The baseline man is movable and vocal. The decision now is: Can I throw this ball without being checked? Can I throw it without having to pass through the chaser’s stick? If he can’t, look to split dodge or turn to elude the defense. Then it will be easier for the player to make the pass to the baseline man. The scooper now reads the chaser and can make jump cuts and backdoor cuts to get open.

 

Around the Clock Drill

Get a line of players ready to go. Next, get a coach with a ball and a stick, plus some spare balls back behind the players. “Around the Clock” is a rapid fire drill designed to get a lot of repetitions and touches.

Have the coach set up in the middle of the field by himself and with a ball. He will start by rolling out an uncontested ground ball towards the first player in line. This player will then come up with the goal to pick it up as fast as he can, move his feet, and get the ball back to the coach. The coach will adjust his position and then roll out another ground ball, this time to the next guy in line.

Like a clock, the coach will move all around the field, switching from the left to the right, or moving out in front or to the side. Players should get the ball in and out of their stick as fast as possible. The great thing about this drill is that it allows for creativity on the player’s part. Look to implement a variety of different stick skills and maneuvers, like goosing, rollaways, and more.

Tip: Get your hands in a good position on the stick. Your top hand should be at the top of stick and your bottom hand should be at the bottom of the stick. Come up with a nice cradle, get in a protect position, and quickly move the ball to the next open teammate.

 

The previous clips can be seen in Championship Productions’ DVD “18 Drills to Improve Individual Skills” with Kevin Corrigan. Check out more skill development videos by visiting our DVD Library.




5 Rapid Fire Shooting Drills for a High-Powered Offense

By adam.warner - Last updated: Tuesday, May 1, 2012

This week’s team development feature focuses on improving offensive output through a series of high-intensity shooting drills and team plays. Led by Salisbury University men’s lacrosse coach Jim Berkmanthe following drills focus on dodging techniques, shooting on the move, accuracy, and getting a lot of reps in a short period of time. To finish up, we’ll reveal five offensive plays from the Salisbury playbook that have paid dividends for the squad in recent years. Then look for ways to incorporate these effective plays with your own squad as well.

Shooting Drills

Hitch and Shoot – In this drill, one player will throw across for the shooter, who makes a little hitch move, quick sweep, and then shoots on cage. You should be looking to a get a good hitch every time, aiming to freeze the defenders. Try to get from 13 to 11, i.e. shooting the ball inside 11 yards after the hitch move.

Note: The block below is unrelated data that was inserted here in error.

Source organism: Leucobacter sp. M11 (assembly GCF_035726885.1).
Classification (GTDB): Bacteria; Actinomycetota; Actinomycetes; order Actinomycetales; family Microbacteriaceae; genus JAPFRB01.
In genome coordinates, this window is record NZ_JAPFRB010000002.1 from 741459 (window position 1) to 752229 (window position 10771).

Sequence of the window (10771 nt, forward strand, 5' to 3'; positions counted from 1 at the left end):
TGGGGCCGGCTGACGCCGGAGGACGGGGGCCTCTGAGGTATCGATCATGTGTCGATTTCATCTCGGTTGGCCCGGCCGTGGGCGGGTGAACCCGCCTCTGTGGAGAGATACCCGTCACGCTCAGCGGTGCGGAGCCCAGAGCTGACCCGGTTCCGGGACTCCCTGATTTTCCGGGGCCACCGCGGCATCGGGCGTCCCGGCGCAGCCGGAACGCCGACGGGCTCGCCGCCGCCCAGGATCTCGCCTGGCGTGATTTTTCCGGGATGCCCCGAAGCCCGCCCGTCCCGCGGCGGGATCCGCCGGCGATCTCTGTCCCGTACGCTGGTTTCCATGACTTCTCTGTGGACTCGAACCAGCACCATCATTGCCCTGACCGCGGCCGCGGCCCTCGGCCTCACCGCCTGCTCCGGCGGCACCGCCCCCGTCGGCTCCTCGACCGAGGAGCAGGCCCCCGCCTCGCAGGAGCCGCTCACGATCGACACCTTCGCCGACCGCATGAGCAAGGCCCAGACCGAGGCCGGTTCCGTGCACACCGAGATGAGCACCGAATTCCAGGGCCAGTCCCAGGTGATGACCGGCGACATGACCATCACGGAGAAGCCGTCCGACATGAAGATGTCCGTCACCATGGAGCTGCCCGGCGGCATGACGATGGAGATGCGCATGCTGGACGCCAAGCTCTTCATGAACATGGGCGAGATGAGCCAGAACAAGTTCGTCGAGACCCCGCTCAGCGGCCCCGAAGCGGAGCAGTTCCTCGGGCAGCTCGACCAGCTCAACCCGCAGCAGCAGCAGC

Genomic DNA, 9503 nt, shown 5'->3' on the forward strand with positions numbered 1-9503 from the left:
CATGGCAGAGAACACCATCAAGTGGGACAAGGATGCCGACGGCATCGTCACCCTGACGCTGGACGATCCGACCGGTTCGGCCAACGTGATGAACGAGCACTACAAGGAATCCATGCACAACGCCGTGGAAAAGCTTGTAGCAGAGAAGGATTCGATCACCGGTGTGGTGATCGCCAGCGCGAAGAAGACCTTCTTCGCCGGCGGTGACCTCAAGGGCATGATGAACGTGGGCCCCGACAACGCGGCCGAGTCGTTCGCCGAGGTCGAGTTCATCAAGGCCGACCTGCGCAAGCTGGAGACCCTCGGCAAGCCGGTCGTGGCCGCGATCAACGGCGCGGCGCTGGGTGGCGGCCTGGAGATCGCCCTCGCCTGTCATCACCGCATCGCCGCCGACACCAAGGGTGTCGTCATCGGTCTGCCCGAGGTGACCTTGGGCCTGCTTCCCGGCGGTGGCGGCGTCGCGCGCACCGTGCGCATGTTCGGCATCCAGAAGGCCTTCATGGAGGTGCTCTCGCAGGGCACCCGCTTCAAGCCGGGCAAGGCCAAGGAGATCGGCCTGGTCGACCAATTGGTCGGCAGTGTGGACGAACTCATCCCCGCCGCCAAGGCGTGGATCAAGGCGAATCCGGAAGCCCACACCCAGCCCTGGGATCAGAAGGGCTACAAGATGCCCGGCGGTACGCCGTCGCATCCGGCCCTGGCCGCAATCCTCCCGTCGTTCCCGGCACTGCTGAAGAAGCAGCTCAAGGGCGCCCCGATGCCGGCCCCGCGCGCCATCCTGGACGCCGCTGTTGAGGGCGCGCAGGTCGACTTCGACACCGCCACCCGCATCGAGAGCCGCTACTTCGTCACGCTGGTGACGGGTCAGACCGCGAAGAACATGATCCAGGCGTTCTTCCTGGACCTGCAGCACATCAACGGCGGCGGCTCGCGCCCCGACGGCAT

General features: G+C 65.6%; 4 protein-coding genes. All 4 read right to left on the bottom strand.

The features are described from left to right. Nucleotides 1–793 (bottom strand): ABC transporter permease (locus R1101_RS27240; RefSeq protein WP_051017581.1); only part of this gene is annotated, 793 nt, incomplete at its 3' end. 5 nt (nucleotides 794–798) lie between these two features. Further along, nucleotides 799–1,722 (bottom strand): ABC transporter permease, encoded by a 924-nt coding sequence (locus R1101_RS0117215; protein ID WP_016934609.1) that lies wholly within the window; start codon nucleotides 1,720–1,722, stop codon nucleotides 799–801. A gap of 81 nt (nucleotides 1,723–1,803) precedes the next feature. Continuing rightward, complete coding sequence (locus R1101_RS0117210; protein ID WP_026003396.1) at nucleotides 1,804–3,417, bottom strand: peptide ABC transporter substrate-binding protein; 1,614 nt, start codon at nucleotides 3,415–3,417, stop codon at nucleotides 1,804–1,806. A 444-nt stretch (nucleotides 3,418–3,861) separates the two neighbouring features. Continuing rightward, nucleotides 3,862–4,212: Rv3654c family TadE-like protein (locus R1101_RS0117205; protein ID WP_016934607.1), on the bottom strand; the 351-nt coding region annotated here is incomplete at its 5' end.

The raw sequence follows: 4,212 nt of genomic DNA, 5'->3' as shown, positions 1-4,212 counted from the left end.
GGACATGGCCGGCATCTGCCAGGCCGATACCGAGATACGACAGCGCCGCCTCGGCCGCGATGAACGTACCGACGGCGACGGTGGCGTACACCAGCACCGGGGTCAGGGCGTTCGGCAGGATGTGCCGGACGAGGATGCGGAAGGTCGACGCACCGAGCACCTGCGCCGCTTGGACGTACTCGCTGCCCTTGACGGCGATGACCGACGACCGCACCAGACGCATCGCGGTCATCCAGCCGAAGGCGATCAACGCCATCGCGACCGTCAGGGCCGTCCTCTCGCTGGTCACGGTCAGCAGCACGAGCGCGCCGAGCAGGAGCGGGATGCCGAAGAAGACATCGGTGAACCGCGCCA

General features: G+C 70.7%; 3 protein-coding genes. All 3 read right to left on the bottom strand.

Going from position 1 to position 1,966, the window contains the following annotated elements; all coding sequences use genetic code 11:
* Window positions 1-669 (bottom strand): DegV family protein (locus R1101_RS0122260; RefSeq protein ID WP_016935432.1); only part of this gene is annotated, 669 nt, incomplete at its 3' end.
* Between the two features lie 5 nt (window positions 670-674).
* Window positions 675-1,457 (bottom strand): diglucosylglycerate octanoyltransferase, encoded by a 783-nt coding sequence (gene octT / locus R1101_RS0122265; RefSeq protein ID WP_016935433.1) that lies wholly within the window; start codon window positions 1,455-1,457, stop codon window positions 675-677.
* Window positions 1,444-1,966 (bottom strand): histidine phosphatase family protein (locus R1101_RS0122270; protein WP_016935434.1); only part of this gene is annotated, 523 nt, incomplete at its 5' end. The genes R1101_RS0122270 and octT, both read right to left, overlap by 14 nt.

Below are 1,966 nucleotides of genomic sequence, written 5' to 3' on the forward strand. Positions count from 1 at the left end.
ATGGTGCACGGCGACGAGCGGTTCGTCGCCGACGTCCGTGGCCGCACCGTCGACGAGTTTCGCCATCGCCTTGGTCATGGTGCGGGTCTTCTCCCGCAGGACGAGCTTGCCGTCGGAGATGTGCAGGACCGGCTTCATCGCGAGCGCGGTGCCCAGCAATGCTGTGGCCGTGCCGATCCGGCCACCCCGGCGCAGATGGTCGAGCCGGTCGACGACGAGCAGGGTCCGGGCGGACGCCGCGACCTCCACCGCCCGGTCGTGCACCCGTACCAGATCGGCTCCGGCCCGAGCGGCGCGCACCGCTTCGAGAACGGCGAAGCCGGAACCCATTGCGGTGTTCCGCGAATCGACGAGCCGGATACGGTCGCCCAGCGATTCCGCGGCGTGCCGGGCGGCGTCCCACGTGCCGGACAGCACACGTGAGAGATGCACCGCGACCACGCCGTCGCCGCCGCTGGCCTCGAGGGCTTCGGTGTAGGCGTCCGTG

Dodge, Hitch, and Shoot – This is similar to our previous drill where the passer dishes to the shooter across. The shooter then catches the ball, hitches, dodges, and fires it on cage.

Roll Back Catch and Go – This particular drills works out of Salisbury’s “22 offense.” Try to implement this drill on both the right and left sides of the field. Here’s how it works. The shooter comes across to the middle of the field, receives a pass, sprints straight for about five yards, makes a quick stutter step, and then shoots it on the run.

Roll Back, Catch, and Step Out – This is a three-man drill that reinforces Salisbury’s offense. The ball moves around the horn until a player makes a little step-out move and then releases a shot on the run.

Wing Dodge and Roll Back – This drill mimics the situation when you are driving down the side and make a dodge to try to get back to the high side. Practicing stepping away from the defender and getting your hands free. It’s key to practice this so it becomes second nature in a game. Run this drill on the right and left sides — even at the same time.

 

Offensive Playbook

Check out these effective offensive plays from Salisbury’s playbook and see how you can incorporate certain elements with your own squad this season.

23 – It all begins with a hard wing dodge and the ball swings to X. Next, there’s an option for an ISO from the wing. You can then swing it to the backside and get an effective pick for a quick-hitter coming off the backside. The player that picks should open to the ball.

24- The key to this play is picking the picker on the inside. Swing the ball to X, bang it right back, and then look inside for a shot.

25 – The “25” play involves a double pick for a lefty coming off. Then there’s a re-pick on the inside for a curl. If nothing develops from those looks, you can take those guys to the ball side and swing to the backside for an ISO centering on the middie stepping off the crease.